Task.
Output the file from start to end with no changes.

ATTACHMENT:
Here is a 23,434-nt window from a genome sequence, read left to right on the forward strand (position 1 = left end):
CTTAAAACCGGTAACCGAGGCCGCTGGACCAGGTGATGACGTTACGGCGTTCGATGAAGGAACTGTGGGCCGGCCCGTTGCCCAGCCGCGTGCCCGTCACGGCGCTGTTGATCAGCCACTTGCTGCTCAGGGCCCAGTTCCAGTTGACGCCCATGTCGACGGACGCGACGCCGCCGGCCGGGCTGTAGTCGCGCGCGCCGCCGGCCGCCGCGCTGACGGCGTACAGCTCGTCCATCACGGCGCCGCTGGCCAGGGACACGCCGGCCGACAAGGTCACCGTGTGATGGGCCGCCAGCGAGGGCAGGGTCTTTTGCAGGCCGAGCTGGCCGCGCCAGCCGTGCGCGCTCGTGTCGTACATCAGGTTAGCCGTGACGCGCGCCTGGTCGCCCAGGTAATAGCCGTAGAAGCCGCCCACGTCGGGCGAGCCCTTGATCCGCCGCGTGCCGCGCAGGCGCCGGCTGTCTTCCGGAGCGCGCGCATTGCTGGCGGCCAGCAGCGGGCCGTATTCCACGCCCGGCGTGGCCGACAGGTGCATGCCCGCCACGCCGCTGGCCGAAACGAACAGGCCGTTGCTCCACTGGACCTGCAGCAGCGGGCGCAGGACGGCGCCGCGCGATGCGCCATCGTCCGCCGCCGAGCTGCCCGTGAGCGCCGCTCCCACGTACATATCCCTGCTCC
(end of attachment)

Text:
Here is a 23,434-nt window from a genome sequence, read left to right on the forward strand (position 1 = left end):
CTTAAAACCGGTAACCGAGGCCGCTGGACCAGGTGATGACGTTACGGCGTTCGATGAAGGAACTGTGGGCCGGCCCGTTGCCCAGCCGCGTGCCCGTCACGGCGCTGTTGATCAGCCACTTGCTGCTCAGGGCCCAGTTCCAGTTGACGCCCATGTCGACGGACGCGACGCCGCCGGCCGGGCTGTAGTCGCGCGCGCCGCCGGCCGCCGCGCTGACGGCGTACAGCTCGTCCATCACGGCGCCGCTGGCCAGGGACACGCCGGCCGACAAGGTCACCGTGTGATGGGCCGCCAGCGAGGGCAGGGTCTTTTGCAGGCCGAGCTGGCCGCGCCAGCCGTGCGCGCTCGTGTCGTACATCAGGTTAGCCGTGACGCGCGCCTGGTCGCCCAGGTAATAGCCGTAGAAGCCGCCCACGTCGGGCGAGCCCTTGATCCGCCGCGTGCCGCGCAGGCGCCGGCTGTCTTCCGGAGCGCGCGCATTGCTGGCGGCCAGCAGCGGGCCGTATTCCACGCCCGGCGTGGCCGACAGGTGCATGCCCGCCACGCCGCTGGCCGAAACGAACAGGCCGTTGCTCCACTGGACCTGCAGCAGCGGGCGCAGGACGGCGCCGCGCGATGCGCCATCGTCCGCCGCCGAGCTGCCCGTGAGCGCCGCTCCCACGTACATATCCCTGCTCC